Which brings us to my man Cerrone, a big-cheese producer, along with former collaborators Don Ray and Alec R. Constandinos of French-style Eurodisco. Cerrone himself has used the non-group group identity at times. As Kongas, for instance, he made last year's disco hit of Stevie Winwood's "Gimme Some Loving." But he was also one of the first to take the auteurist nature of the disco producer by the auteurist horns and release disco albums under his own name with his picture on the cover. Giving us at least one way out, intellectually, of the disco-is-dehumanized trap. Since we can talk about his four-record history as Cerrone just the way one would about--you guessed it-- any other real live human being pop star's history. Doing it just about like this . . .

His first record, Love in C Minor, was notable mainly for its attempts to out-orgasm Donna Summer's "Love To Love You Baby." The best part of the second, Cerrone's Paradise, was the intro in which women's voices speculate about their chances of cerrone3seducing Cerrone, an auteurist egomania so outlandish it's self-deprecating. Making both records just okay, particularly in retrospect, since his next record, Cerrone 3, Supernature, is, in my humble why-not-go-out-on-a-limb opinion, the best disco record ever made.

"Supernature" is a monster-movie allegory about screwing up the ecology. It's vague enough to be good pop material--the pomposity never gets too heavy--while meaty enough to move disco beyond orgasm, even beyond romance, to new vistas of speculation and even social commentary. All done with a nice hash of drums, swooshy-eerie synthesizer, and anonymous but soulful (not disco cool) singing with a bite. Side two opens with "Give Me Love," by now a disco classic, that incorporates rock and funk moves and emotionality into the swoops of Eurodisco. Like the best disco, it swerves from cut to cut with the aid of little violin-riff build ups, and it's propelled by a pounding, slightly syncopated, rock-influenced beat.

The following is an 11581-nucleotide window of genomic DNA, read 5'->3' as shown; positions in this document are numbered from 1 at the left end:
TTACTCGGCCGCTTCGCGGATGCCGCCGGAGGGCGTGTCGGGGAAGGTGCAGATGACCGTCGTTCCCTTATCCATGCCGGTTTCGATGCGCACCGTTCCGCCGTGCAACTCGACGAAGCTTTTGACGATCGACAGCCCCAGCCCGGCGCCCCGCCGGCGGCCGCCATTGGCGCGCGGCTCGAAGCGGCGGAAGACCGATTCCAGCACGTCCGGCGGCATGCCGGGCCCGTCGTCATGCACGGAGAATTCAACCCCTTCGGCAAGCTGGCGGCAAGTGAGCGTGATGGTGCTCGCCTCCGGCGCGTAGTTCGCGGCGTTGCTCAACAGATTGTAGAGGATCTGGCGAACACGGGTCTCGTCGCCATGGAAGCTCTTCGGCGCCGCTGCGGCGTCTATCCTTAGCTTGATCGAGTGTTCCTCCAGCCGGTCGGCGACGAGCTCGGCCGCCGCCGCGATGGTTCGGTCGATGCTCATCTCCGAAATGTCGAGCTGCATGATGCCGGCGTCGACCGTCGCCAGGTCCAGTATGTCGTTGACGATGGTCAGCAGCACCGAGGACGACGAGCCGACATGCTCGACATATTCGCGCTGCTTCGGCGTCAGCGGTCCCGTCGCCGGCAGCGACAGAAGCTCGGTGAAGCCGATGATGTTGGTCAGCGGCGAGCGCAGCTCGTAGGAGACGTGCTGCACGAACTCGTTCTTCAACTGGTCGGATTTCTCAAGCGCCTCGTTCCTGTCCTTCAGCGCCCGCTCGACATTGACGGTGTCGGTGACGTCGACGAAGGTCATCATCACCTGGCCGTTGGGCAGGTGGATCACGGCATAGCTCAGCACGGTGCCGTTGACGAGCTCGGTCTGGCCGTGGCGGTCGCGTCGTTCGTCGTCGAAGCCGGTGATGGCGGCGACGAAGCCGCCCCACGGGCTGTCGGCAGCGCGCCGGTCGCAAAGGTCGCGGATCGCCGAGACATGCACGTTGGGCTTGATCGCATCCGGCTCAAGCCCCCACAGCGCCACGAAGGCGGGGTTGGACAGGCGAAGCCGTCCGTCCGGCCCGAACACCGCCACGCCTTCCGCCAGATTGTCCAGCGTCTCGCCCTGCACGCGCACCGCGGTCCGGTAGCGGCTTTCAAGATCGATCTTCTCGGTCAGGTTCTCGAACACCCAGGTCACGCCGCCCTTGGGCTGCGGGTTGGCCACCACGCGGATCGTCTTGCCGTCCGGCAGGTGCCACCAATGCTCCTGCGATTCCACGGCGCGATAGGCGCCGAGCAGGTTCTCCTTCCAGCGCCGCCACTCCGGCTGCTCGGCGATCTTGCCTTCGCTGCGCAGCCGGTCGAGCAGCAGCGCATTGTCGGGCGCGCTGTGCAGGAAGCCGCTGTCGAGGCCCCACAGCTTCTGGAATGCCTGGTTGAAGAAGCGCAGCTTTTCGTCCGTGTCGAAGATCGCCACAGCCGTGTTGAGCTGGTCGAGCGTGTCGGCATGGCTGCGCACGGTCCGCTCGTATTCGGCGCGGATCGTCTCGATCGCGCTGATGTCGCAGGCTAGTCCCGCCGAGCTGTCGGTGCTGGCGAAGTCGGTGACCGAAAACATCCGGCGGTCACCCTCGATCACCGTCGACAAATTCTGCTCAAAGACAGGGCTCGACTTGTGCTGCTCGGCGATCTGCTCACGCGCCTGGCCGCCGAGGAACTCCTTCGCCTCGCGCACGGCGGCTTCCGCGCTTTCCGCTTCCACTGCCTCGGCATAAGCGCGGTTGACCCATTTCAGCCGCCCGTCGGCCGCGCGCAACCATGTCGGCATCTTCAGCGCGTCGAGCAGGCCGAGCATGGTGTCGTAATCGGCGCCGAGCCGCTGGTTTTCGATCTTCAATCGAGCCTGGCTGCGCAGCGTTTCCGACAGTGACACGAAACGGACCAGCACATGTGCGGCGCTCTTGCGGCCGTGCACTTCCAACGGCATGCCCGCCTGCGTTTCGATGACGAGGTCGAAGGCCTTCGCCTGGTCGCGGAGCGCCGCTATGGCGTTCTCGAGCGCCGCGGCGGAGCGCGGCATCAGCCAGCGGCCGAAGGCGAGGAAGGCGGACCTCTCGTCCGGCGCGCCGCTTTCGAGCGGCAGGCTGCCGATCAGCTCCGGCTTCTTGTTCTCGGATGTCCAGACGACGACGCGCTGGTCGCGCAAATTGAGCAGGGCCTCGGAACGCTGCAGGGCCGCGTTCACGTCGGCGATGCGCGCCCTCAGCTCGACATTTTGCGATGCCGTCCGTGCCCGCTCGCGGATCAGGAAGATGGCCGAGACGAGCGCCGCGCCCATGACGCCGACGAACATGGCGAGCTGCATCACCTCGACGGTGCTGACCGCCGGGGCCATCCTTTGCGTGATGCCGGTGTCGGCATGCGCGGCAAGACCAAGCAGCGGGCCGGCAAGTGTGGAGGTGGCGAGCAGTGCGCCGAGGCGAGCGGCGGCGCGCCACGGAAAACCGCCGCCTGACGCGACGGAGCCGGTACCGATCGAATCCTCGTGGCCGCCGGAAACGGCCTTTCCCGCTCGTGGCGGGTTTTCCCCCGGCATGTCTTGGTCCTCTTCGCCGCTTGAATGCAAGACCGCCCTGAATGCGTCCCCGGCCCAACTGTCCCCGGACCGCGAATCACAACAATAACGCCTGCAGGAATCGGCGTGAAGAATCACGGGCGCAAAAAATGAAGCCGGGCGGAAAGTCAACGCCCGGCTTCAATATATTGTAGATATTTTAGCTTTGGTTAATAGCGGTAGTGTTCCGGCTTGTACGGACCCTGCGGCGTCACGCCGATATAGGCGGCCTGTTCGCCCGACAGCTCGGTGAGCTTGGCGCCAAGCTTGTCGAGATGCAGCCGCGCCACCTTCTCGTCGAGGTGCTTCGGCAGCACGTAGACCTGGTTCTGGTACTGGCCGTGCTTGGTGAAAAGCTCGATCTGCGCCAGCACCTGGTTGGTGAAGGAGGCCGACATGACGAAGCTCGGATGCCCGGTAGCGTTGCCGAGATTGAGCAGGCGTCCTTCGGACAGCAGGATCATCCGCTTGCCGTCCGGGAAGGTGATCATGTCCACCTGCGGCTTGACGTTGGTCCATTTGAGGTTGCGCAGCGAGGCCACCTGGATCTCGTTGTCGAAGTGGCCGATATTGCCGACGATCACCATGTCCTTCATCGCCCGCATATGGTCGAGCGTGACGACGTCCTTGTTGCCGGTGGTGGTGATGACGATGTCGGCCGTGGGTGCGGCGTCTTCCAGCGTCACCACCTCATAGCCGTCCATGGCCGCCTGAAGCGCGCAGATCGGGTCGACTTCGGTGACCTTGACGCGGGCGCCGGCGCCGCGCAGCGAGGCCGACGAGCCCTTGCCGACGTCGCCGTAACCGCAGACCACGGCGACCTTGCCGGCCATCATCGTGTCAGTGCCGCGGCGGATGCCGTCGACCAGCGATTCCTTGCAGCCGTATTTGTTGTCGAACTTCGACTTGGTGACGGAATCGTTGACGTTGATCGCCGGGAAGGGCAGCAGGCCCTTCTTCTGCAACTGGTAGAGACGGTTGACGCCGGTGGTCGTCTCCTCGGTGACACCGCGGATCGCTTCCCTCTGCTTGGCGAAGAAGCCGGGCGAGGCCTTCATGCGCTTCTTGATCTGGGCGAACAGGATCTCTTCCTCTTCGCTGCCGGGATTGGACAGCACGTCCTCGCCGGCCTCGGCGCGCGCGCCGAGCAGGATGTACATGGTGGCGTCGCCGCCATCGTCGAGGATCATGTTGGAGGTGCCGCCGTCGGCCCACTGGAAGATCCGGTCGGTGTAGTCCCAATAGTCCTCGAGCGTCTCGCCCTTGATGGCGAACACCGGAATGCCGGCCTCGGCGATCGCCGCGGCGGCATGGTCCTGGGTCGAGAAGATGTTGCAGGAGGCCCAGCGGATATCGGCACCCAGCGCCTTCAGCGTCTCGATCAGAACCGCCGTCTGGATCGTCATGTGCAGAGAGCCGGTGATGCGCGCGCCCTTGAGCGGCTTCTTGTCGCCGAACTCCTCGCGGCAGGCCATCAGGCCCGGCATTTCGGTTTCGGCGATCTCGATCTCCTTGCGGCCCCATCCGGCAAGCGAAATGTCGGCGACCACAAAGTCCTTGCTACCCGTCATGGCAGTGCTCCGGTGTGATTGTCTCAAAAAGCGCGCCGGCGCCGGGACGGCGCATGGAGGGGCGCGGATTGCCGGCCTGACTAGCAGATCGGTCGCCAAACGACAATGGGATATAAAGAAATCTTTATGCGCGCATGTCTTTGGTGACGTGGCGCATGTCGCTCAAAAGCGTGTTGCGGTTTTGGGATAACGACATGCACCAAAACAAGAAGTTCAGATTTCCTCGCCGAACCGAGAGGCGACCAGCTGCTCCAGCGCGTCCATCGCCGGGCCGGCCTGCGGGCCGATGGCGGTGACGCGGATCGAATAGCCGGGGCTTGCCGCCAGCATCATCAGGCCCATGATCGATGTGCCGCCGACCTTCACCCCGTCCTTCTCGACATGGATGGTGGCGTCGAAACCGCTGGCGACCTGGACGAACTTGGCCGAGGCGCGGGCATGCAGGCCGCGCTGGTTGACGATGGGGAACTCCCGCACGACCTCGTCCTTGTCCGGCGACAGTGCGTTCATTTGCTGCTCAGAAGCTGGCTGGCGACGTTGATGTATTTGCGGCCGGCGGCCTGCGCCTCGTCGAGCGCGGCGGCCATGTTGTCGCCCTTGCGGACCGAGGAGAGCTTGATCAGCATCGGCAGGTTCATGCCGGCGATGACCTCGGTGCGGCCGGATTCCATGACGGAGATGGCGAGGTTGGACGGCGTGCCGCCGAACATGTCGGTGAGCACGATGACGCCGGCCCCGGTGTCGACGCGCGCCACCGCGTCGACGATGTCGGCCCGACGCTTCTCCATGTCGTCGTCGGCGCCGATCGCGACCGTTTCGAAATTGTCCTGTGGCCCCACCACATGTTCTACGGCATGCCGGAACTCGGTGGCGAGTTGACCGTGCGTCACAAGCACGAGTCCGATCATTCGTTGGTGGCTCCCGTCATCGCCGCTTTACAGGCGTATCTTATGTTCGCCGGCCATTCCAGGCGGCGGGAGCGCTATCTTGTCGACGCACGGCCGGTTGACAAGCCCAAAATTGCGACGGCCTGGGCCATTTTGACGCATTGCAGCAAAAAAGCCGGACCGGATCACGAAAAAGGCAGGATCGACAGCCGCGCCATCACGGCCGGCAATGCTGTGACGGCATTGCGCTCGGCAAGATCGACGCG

Bringing us finally to the current album, Cerrone IV, modestly subtitled "The Golden Touch." An advance and a retreat.

On the first track, "Je Suis Music," Cerrone reworks many of the ideas (and sometimes riffs) from "Give Me Love" and "Supernature" but opts for vocals cut with a new tension and anxiety, tinged with a trace of European accent. (My favorite line is "Choking on za smogs zhey made.") The lyrics juxtapose the threat of fear and loneliness against the temporary solace of solidarity and release in music. That's right, a disco-length defense of disco. And one that not only works as music, but makes it as ideology as well. In other words, I think it's true. Danny and the Juniors, move over!

"Rocket in the Pocket" caps off side one with more disco theory set off by some sci-fi crowd chanting, oddball drum work, and electric guitar solos. Great. But "Look for Love' on side two, although a jumping, don't-give-up, keep-searching disco anthem, pales for being less quirky, original, and bold. Like Don Ray's "Got To Have Loving," it's noteworthy for its post-orgam acknowledgement of alienation and affirmation of romance, but it's not as hot as Ray's hit. And "Music for Life", a hummable slow finale, fails for sounding tagged on, unlike the slow spots on Cerrone 3, which flow out of and extend the theme cuts.

So there you have it, a sketchy outline of the Works of Cerrone. With this under your belt you are now free to Appreciate Disco. Go on, listen to Cerrone's last two records. They're as disco as disco can be, yet accessible to rock-trained eras. Trust me. Before you lies a nascent portrait of the urban landscape that's worth studying, expressed in a sound that's playful and expansive yet far from mindless. Besides, it's good to dance to.

Tom Smucker, Village Voice